It was a packed house at the NAC’s beautiful Southam Hall, and the excitement could be felt amongst concert-goers for the much-anticipated return of Yukon Blonde and Hey Rosetta! to the capital. Yukon Blonde was the first band to hit the stage, and right away it was obvious that the band was blown away by their reception in Ottawa. Smiles abound, the music started and the night got under way.
Yukon Blonde performed an assortment of new and old throughout their set. Early on they played “Wind Blows” from their 2010 breakthrough album which many of us fell in love with. In this song in particular, as with many others, the harmonies were perfectly executed and just further reinforced how good this band really is.
“Ottawa is one of our favourite places in the world to play,” said lead vocalist and guitarist Jeff Innes between songs. “You guys are always so good to us, and I know not all bands say that about this city, but we feel very welcome here. I know the guys in Hey Rosetta! feel the same way.”
Yukon Blonde playing at the NAC (Photo by Alexandra Campeau/NAC)
Yukon Blonde’s music is typically upbeat, fun and danceable – particularly on their new record On Blonde. However, a really special part of their set was when they played the touching new song “Hannah.” The song was written about Canadian songwriter Hannah Georgas, which Innes spoke about earlier this year:
Right around the time that my girlfriend and I had broken up and my step dad was diagnosed with terminal mesothelioma, I found myself housemates with one of my friends, Hannah Georgas. She guided me through one of the most difficult times in my life and as a result, she became one of the best friends I’ve ever had.
The set continued with great songs such as “Radio”, “Make You Mine”, and “I Wanna Be Your Man” with the crowd really getting into it and even getting up out of their seats to move their bodies The guitar tones were right on and the sound at the NAC was a music lover’s dream. The sound quality in the room allowed us to really hear all the intricate details of their music, which can often be lost when playing smaller venues or festivals.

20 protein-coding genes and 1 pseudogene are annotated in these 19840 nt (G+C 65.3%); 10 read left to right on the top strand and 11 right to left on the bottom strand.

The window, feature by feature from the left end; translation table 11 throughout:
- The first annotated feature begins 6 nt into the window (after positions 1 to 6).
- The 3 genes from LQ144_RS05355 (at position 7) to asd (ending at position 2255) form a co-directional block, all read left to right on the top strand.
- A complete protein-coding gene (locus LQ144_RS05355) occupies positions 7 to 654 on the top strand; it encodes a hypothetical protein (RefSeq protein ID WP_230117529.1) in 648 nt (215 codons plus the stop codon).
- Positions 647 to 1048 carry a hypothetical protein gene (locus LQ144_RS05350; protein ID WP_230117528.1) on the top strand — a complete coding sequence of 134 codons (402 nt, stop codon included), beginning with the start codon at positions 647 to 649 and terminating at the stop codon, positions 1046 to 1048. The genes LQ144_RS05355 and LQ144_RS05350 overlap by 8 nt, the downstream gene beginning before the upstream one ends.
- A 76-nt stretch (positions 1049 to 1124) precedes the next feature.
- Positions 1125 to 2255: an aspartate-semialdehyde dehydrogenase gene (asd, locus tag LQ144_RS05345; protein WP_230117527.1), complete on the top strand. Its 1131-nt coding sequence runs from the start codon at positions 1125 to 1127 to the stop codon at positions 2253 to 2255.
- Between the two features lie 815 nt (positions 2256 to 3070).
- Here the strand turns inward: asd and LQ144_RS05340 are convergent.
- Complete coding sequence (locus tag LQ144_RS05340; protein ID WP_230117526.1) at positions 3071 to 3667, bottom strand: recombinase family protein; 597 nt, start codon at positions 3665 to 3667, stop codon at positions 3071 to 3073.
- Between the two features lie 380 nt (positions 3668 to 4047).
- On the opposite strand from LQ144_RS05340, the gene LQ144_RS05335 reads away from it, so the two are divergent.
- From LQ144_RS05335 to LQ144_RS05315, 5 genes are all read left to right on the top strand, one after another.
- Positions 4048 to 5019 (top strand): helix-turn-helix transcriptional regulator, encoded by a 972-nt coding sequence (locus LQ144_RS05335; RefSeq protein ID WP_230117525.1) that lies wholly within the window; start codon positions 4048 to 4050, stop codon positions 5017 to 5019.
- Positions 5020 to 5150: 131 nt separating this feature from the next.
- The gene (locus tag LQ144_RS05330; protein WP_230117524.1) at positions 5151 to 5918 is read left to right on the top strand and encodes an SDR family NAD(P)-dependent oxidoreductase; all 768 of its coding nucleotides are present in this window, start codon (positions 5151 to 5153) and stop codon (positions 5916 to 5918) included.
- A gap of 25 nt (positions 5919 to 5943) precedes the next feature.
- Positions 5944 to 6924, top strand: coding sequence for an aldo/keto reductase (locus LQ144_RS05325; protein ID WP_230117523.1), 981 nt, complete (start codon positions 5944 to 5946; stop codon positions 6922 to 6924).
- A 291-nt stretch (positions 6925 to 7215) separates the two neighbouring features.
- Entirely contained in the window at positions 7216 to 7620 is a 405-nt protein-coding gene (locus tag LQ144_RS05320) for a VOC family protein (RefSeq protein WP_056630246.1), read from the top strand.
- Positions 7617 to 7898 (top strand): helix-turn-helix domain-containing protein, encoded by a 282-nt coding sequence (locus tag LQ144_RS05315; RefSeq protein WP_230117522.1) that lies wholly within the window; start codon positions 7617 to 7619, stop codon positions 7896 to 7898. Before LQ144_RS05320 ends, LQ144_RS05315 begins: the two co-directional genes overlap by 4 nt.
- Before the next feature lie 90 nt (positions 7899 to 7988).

Yukon Blonde ended their set with a bang, playing the leading single off On Blonde, “Saturday Night”, as well as the incredibly catchy “Stairway” off of 2012’s Tiger Talk. With the band having so much fun and the crowd really getting involved with clapping and singing, the tone was set for Hey Rosetta! to take their turn.
Polaris Prize celebrates their 10-year anniversary (Photo: Matias Munoz/Ottawa Showbox)
During the intermission, many people left their seats at Southam Hall to stretch their legs and hang out in the lobby. On display was an entire collection of beautifully designed posters for Polaris Prize shortlist nominees and prize winners dating back to its inception in 2006. The exhibition is in celebration of the Polaris Prize 10-year anniversary in 2016, and you can’t help but stand and stare at all the details in the designs. Best of all, the exhibition is free so if you’re passing by, be sure to check it out before it is finish on November 29.